thelibrarina asked: Hi! I'm a teen librarian holding a "blackout poetry" program this month, where you make a poem out of words on a book's page and cross out the others. I'm curious as to how copyright applies to the teens' finished works. Is it transformative? Is it an original work using a limited vocabulary?
There’s no case law on this specific topic, so we have to reach a conclusion by analogy, and look at cases that allow - or bar - similar things. And we’re assuming you’re in the US - if you’re not, then the Fair Use and First Sale doctrines in your country may be different.
First, there’s an interesting issue in what you’re doing - if you’re using pages from an actual book, the First Sale Doctrine allows you to do whatever you want to a copy of a book that you own (or are allowed to write on), as long as it isn’t a work of fine art or photography that meets the requirements of the Visual Artists Rights Act.
Then, combine that doctrine with the fact that it is not possible in the US to copyright words or short phrases, or ideas. It’s actually barred by the Copyright Act, which is why so many works have the same title (although the title of a series of books can be trademarked, which is a different kind of IP protection).
And finally, run a Fair Use analysis on what’s left of the original work. A Fair Use analysis looks at these factors:
(1) The purpose and character of the use, including whether you’ve made a new transformative work, and whether your use is commercial.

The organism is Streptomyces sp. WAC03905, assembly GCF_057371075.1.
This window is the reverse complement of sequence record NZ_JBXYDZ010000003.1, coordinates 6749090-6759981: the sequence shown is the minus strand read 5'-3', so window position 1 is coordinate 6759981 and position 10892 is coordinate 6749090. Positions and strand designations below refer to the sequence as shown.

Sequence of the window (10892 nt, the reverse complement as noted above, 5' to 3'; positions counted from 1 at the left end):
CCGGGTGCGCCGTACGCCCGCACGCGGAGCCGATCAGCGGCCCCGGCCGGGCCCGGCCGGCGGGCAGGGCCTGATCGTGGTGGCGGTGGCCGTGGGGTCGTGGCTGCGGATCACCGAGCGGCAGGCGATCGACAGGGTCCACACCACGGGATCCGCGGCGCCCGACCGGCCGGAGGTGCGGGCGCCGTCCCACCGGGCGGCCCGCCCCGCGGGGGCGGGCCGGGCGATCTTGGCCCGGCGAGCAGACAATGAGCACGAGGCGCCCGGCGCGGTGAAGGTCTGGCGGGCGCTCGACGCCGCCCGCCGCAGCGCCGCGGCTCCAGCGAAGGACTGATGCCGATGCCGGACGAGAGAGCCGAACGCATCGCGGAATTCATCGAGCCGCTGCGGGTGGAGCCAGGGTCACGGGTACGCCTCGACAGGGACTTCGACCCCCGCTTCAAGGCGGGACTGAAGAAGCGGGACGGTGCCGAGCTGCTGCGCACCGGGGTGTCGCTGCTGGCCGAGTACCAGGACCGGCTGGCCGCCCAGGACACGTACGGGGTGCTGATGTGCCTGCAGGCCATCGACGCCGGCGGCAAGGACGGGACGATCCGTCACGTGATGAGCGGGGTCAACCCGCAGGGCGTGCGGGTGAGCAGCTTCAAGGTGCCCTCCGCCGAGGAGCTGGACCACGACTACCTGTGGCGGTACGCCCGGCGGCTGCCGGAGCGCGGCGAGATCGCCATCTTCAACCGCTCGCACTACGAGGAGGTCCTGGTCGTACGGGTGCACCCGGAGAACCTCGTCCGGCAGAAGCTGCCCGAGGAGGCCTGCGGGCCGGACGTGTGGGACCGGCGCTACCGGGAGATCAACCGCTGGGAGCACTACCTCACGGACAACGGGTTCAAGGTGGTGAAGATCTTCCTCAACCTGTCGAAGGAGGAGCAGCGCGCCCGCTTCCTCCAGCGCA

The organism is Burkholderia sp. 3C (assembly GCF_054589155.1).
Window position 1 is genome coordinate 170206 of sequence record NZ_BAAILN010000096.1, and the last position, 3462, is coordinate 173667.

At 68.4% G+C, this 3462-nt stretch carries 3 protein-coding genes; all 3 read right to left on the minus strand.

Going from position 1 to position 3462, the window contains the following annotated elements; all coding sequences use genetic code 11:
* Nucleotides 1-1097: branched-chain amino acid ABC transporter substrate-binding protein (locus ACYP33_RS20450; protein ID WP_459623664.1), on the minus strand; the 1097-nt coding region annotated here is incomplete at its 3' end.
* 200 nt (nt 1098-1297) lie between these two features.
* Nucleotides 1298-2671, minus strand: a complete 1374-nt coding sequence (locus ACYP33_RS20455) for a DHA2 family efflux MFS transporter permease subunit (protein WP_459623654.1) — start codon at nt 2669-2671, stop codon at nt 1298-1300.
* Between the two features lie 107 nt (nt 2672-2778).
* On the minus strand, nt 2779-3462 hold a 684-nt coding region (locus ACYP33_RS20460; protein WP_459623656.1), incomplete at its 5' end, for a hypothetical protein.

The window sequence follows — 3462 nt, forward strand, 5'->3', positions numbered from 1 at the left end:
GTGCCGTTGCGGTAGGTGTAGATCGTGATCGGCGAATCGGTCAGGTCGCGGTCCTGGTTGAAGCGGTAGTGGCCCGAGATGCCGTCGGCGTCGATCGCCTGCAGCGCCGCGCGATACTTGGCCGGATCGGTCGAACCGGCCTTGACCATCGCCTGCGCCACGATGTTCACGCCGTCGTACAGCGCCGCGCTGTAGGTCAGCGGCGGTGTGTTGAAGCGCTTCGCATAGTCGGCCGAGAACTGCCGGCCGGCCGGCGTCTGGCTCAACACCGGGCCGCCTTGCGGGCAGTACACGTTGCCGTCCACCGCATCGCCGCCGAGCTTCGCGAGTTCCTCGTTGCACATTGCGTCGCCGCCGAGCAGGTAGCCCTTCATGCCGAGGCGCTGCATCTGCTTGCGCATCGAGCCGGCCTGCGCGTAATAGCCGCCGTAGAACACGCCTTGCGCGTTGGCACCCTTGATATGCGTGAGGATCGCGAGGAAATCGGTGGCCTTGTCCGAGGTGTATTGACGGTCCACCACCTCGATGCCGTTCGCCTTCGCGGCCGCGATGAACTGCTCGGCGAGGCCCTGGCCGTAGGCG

(2) The nature of the original work, such as whether it is more factual than fictional.
(3) How much of the original work was used.
(4) Whether the new use affects the potential market for the original work.
Commercial use doesn’t mean something isn’t fair use. But if you’re doing this at a library, then it’s likely noncommercial anyway. You’re not using much of the original work, and there’s no negative impact on the potential market for the original work, so it likely comes under the ambit of Fair Use.
If most of the original words are not visible, what you’re doing is transformative. And those doing the blackout poetry probably would hold copyright in the final work, both as a text work, and a work of visual art.
ETA: I realized I forgot to speak about what happens if the book you’re marking up is public domain - if that’s the case, then nobody owns the copyright in the printed words and you can do whatever you want with it. And since I’m adding info, I’m going to share Rivkat’s info about the 7th and 9th Circuits in the US:
Depends on where you are! If in the 7th Circuit, the properly decided case ofLee v. ART Tiles makes clear that if you are using a lawfully made copy and just writing/using marker to black words out on it you don’t need to do a fair use analysis; you aren’t doing anything that copyright prohibits in the first place! Unfortunately, though there is general consensus that Lee is completely right, there’s a case in the 9th Circuit to the contrary, Mirage. So if you’re in the 9th Circuit, you may indeed have to do a fair use analysis, or rely on the fact that Mirage is completely wrong and that the 9th Circuit probably wouldn’t hold the same way today.
(If you’re making copies of pages and then blacking out words on those copies, then you do have to do a fair use analysis.)